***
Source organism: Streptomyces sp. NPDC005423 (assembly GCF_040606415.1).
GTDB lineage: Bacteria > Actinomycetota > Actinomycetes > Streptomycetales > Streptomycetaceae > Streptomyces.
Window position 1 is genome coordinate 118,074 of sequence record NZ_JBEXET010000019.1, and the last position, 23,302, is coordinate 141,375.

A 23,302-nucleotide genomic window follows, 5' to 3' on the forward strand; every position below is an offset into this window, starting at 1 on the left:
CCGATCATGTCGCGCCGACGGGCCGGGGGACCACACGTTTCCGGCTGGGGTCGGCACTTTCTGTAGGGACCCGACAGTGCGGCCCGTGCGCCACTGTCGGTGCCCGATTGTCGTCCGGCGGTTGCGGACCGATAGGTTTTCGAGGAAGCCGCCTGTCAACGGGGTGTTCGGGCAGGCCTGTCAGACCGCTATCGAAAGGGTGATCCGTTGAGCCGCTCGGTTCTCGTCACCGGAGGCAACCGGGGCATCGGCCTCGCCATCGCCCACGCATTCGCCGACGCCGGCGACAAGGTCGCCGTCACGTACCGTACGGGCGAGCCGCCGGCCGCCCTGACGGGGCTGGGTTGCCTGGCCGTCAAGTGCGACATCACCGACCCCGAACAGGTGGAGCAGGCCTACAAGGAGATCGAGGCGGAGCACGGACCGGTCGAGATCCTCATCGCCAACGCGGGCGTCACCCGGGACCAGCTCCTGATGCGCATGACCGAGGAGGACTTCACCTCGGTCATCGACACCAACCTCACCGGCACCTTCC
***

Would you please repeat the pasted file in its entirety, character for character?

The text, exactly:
Source organism: Streptomyces sp. NPDC005423 (assembly GCF_040606415.1).
GTDB lineage: Bacteria > Actinomycetota > Actinomycetes > Streptomycetales > Streptomycetaceae > Streptomyces.
Window position 1 is genome coordinate 118,074 of sequence record NZ_JBEXET010000019.1, and the last position, 23,302, is coordinate 141,375.

A 23,302-nucleotide genomic window follows, 5' to 3' on the forward strand; every position below is an offset into this window, starting at 1 on the left:
CCGATCATGTCGCGCCGACGGGCCGGGGGACCACACGTTTCCGGCTGGGGTCGGCACTTTCTGTAGGGACCCGACAGTGCGGCCCGTGCGCCACTGTCGGTGCCCGATTGTCGTCCGGCGGTTGCGGACCGATAGGTTTTCGAGGAAGCCGCCTGTCAACGGGGTGTTCGGGCAGGCCTGTCAGACCGCTATCGAAAGGGTGATCCGTTGAGCCGCTCGGTTCTCGTCACCGGAGGCAACCGGGGCATCGGCCTCGCCATCGCCCACGCATTCGCCGACGCCGGCGACAAGGTCGCCGTCACGTACCGTACGGGCGAGCCGCCGGCCGCCCTGACGGGGCTGGGTTGCCTGGCCGTCAAGTGCGACATCACCGACCCCGAACAGGTGGAGCAGGCCTACAAGGAGATCGAGGCGGAGCACGGACCGGTCGAGATCCTCATCGCCAACGCGGGCGTCACCCGGGACCAGCTCCTGATGCGCATGACCGAGGAGGACTTCACCTCGGTCATCGACACCAACCTCACCGGCACCTTCC